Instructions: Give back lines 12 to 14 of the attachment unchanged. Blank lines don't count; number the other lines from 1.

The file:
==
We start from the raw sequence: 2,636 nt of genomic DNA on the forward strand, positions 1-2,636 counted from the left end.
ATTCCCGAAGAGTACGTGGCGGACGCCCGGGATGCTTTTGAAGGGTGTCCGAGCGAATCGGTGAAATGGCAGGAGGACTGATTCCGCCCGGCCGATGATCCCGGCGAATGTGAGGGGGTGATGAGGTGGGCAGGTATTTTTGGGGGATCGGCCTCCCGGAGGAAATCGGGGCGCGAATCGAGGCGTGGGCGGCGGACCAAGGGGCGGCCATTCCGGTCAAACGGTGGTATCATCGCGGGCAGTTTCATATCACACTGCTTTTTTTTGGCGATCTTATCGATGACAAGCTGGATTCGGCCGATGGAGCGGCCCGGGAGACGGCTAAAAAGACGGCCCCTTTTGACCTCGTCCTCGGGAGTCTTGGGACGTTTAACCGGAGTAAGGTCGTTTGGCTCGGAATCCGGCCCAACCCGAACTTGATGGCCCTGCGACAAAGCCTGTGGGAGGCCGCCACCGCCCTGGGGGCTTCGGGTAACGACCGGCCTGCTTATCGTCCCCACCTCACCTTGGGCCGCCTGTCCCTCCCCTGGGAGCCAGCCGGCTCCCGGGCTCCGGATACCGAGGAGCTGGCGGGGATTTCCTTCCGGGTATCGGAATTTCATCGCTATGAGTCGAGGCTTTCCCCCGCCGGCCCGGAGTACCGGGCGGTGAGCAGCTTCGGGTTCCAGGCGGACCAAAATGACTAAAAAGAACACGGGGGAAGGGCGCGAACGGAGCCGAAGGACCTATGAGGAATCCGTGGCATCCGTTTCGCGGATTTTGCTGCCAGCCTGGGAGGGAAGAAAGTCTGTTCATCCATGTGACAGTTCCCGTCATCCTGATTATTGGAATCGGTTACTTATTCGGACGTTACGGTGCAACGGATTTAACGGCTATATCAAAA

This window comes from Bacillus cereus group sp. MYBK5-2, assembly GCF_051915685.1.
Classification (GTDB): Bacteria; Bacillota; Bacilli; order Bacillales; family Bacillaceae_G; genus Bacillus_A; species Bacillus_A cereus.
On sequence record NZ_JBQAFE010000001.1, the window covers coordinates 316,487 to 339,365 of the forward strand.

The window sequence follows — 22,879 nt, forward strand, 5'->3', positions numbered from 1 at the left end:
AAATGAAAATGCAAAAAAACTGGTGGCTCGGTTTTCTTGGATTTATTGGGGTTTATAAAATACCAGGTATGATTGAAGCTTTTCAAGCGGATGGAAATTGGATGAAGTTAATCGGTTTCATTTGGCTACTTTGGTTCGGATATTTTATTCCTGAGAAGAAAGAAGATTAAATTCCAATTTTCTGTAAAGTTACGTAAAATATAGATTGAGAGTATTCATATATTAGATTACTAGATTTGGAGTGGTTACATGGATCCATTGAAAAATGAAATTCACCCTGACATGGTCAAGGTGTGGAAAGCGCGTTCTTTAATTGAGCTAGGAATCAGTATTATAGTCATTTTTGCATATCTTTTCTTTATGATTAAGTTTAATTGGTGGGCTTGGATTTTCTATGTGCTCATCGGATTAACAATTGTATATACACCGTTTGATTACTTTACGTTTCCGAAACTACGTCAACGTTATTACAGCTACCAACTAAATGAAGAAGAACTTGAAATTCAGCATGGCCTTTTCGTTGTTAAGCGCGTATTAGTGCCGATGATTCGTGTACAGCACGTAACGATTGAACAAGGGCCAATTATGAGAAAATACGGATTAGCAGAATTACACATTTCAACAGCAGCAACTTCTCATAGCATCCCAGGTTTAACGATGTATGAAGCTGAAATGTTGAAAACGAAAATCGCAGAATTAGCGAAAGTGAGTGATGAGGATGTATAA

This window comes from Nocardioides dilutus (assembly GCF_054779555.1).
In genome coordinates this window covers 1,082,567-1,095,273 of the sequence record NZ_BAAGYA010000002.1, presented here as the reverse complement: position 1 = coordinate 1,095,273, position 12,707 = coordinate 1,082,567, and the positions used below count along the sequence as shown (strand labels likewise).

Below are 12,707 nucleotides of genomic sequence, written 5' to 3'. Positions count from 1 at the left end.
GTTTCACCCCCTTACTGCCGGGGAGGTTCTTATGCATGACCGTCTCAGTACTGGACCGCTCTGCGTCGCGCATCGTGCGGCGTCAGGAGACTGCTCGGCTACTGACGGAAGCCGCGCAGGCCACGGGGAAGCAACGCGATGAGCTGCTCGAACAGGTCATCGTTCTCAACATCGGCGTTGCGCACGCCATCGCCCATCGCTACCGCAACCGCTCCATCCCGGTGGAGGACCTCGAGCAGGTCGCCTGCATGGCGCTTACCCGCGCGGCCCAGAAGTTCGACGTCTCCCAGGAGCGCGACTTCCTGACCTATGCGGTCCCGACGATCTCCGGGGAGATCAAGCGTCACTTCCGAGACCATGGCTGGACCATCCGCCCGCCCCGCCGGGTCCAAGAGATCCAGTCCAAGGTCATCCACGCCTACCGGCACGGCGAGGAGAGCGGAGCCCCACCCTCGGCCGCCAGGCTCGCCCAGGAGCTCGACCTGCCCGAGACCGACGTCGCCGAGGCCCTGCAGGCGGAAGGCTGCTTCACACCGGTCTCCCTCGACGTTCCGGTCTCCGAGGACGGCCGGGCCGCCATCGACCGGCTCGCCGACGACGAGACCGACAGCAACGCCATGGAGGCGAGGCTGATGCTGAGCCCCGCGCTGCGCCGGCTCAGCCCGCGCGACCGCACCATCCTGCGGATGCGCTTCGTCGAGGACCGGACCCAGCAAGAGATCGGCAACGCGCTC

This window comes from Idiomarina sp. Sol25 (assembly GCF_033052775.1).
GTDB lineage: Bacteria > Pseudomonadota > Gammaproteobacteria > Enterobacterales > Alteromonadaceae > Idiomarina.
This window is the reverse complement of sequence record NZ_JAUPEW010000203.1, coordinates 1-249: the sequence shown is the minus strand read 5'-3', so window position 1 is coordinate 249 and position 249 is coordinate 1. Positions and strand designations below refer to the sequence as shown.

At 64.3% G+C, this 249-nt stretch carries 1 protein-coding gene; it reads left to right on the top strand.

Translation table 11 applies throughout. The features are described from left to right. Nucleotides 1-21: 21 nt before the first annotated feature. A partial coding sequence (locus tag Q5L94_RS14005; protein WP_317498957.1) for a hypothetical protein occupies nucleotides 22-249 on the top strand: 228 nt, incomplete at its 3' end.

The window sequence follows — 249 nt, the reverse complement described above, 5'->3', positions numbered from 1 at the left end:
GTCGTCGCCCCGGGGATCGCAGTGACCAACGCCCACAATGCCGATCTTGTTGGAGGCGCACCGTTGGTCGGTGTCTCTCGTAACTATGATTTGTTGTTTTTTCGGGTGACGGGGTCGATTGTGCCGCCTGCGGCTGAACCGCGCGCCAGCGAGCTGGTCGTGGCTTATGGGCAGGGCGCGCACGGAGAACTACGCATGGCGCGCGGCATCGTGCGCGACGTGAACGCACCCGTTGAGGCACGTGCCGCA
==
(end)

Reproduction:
This window comes from Idiomarina sp. Sol25 (assembly GCF_033052775.1).
GTDB lineage: Bacteria > Pseudomonadota > Gammaproteobacteria > Enterobacterales > Alteromonadaceae > Idiomarina.
This window is the reverse complement of sequence record NZ_JAUPEW010000203.1, coordinates 1-249: the sequence shown is the minus strand read 5'-3', so window position 1 is coordinate 249 and position 249 is coordinate 1. Positions and strand designations below refer to the sequence as shown.